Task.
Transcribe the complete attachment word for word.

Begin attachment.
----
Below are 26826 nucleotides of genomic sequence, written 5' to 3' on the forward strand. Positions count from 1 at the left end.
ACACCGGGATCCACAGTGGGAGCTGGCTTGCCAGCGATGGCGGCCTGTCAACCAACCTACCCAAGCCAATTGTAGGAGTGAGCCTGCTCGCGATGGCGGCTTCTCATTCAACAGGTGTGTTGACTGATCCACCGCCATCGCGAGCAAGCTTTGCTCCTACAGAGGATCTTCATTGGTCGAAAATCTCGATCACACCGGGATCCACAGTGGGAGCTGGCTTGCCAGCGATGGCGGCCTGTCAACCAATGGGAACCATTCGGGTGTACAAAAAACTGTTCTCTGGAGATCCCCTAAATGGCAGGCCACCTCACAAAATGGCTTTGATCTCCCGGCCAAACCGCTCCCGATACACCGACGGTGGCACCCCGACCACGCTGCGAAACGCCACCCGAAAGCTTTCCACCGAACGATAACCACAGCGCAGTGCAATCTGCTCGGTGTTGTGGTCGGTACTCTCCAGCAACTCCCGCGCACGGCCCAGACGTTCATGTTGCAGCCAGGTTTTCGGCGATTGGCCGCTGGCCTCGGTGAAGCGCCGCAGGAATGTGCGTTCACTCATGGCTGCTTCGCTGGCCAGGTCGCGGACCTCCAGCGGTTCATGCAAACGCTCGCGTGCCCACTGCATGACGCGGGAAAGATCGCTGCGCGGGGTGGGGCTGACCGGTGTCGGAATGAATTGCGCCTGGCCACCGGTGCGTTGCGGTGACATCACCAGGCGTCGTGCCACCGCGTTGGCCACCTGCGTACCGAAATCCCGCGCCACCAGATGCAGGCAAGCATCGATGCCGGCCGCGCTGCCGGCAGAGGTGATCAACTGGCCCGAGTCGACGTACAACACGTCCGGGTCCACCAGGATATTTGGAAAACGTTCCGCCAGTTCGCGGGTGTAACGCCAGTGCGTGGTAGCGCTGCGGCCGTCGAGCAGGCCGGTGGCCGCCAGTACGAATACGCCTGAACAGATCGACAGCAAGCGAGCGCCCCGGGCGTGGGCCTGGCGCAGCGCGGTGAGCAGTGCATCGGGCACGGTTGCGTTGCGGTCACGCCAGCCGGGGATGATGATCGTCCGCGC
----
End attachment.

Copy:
Below are 26826 nucleotides of genomic sequence, written 5' to 3' on the forward strand. Positions count from 1 at the left end.
ACACCGGGATCCACAGTGGGAGCTGGCTTGCCAGCGATGGCGGCCTGTCAACCAACCTACCCAAGCCAATTGTAGGAGTGAGCCTGCTCGCGATGGCGGCTTCTCATTCAACAGGTGTGTTGACTGATCCACCGCCATCGCGAGCAAGCTTTGCTCCTACAGAGGATCTTCATTGGTCGAAAATCTCGATCACACCGGGATCCACAGTGGGAGCTGGCTTGCCAGCGATGGCGGCCTGTCAACCAATGGGAACCATTCGGGTGTACAAAAAACTGTTCTCTGGAGATCCCCTAAATGGCAGGCCACCTCACAAAATGGCTTTGATCTCCCGGCCAAACCGCTCCCGATACACCGACGGTGGCACCCCGACCACGCTGCGAAACGCCACCCGAAAGCTTTCCACCGAACGATAACCACAGCGCAGTGCAATCTGCTCGGTGTTGTGGTCGGTACTCTCCAGCAACTCCCGCGCACGGCCCAGACGTTCATGTTGCAGCCAGGTTTTCGGCGATTGGCCGCTGGCCTCGGTGAAGCGCCGCAGGAATGTGCGTTCACTCATGGCTGCTTCGCTGGCCAGGTCGCGGACCTCCAGCGGTTCATGCAAACGCTCGCGTGCCCACTGCATGACGCGGGAAAGATCGCTGCGCGGGGTGGGGCTGACCGGTGTCGGAATGAATTGCGCCTGGCCACCGGTGCGTTGCGGTGACATCACCAGGCGTCGTGCCACCGCGTTGGCCACCTGCGTACCGAAATCCCGCGCCACCAGATGCAGGCAAGCATCGATGCCGGCCGCGCTGCCGGCAGAGGTGATCAACTGGCCCGAGTCGACGTACAACACGTCCGGGTCCACCAGGATATTTGGAAAACGTTCCGCCAGTTCGCGGGTGTAACGCCAGTGCGTGGTAGCGCTGCGGCCGTCGAGCAGGCCGGTGGCCGCCAGTACGAATACGCCTGAACAGATCGACAGCAAGCGAGCGCCCCGGGCGTGGGCCTGGCGCAGCGCGGTGAGCAGTGCATCGGGCACGGTTGCGTTGCGGTCACGCCAGCCGGGGATGATGATCGTCCGCGC